What are the fundamental differences between queues and pipes in Python's multiprocessing package?

In what scenarios should one choose one over the other? When is it advantageous to use Pipe()? When is it advantageous to use Queue()?

up vote 210 down vote accepted
  • A Pipe() can only have two endpoints.

  • A Queue() can have multiple producers and consumers.

When to use them

If you need more than two points to communicate, use a Queue().

If you need absolute performance, a Pipe() is much faster because Queue() is built on top of Pipe().

Performance Benchmarking

Let's assume you want to spawn two processes and send messages between them as quickly as possible. These are the timing results of a drag race between similar tests using Pipe() and Queue()... This is on a ThinkpadT61 running Ubuntu 11.10, and Python 2.7.2.

FYI, I threw in results for JoinableQueue() as a bonus; JoinableQueue() accounts for tasks when queue.task_done() is called (it doesn't even know about the specific task, it just counts unfinished tasks in the queue), so that queue.join() knows the work is finished.

The code for each at bottom of this answer...

mpenning@mpenning-T61:~$ python multi_pipe.py 
Sending 10000 numbers to Pipe() took 0.0369849205017 seconds
Sending 100000 numbers to Pipe() took 0.328398942947 seconds
Sending 1000000 numbers to Pipe() took 3.17266988754 seconds
mpenning@mpenning-T61:~$ python multi_queue.py 
Sending 10000 numbers to Queue() took 0.105256080627 seconds
Sending 100000 numbers to Queue() took 0.980564117432 seconds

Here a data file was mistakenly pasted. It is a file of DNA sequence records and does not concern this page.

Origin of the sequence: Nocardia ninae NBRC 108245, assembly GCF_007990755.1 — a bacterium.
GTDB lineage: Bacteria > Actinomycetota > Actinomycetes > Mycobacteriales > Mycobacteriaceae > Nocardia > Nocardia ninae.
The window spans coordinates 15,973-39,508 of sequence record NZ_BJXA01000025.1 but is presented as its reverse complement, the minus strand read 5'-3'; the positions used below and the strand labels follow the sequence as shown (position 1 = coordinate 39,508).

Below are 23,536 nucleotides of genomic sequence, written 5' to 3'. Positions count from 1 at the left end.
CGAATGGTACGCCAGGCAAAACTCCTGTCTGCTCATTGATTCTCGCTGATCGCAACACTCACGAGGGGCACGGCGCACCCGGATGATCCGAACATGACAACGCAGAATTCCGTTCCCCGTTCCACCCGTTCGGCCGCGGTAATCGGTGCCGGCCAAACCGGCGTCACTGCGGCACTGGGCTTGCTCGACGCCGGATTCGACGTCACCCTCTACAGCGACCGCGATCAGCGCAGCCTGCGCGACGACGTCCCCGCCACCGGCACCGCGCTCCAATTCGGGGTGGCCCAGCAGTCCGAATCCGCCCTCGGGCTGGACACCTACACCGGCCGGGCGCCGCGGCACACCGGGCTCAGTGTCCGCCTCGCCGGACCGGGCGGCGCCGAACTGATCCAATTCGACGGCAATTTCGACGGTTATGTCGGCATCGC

Sending 1000000 numbers to Queue() took 10.1611330509 seconds
mpnening@mpenning-T61:~$ python multi_joinablequeue.py 
Sending 10000 numbers to JoinableQueue() took 0.172781944275 seconds
Sending 100000 numbers to JoinableQueue() took 1.5714070797 seconds
Sending 1000000 numbers to JoinableQueue() took 15.8527247906 seconds
mpenning@mpenning-T61:~$

In summary Pipe() is about three times faster than a Queue(). Don't even think about the JoinableQueue() unless you really must have the benefits.

BONUS MATERIAL 2

Multiprocessing introduces subtle changes in information flow that make debugging hard unless you know some shortcuts. For instance, you might have a script that works fine when indexing through a dictionary in under many conditions, but infrequently fails with certain inputs.

Normally we get clues to the failure when the entire python process crashes; however, you don't get unsolicited crash tracebacks printed to the console if the multiprocessing function crashes. Tracking down unknown multiprocessing crashes is hard without a clue to what crashed the process.

The simplest way I have found to track down multiprocessing crash informaiton is to wrap the entire multiprocessing function in a try / except and use traceback.print_exc():

import traceback
def reader(args):
    try:
        # Insert stuff to be multiprocessed here
        return args[0]['that']
    except:
        print "FATAL: reader({0}) exited while multiprocessing".format(args) 
        traceback.print_exc()

Now, when you find a crash you see something like:

FATAL: reader([{'crash', 'this'}]) exited while multiprocessing
Traceback (most recent call last):
  File "foo.py", line 19, in __init__
    self.run(task_q, result_q)
  File "foo.py", line 46, in run
    raise ValueError
ValueError

Source Code:


"""
multi_pipe.py
"""
from multiprocessing import Process, Pipe
import time

def reader_proc(pipe):
    ## Read from the pipe; this will be spawned as a separate Process
    p_output, p_input = pipe
    p_input.close()    # We are only reading
    while True:
        msg = p_output.recv()    # Read from the output pipe and do nothing
        if msg=='DONE':
            break

def writer(count, p_input):
    for ii in xrange(0, count):
        p_input.send(ii)             # Write 'count' numbers into the input pipe
    p_input.send('DONE')

if __name__=='__main__':
    for count in [10**4, 10**5, 10**6]:
        # Pipes are unidirectional with two endpoints:  p_input ------> p_output
        p_output, p_input = Pipe()  # writer() writes to p_input from _this_ process
        reader_p = Process(target=reader_proc, args=((p_output, p_input),))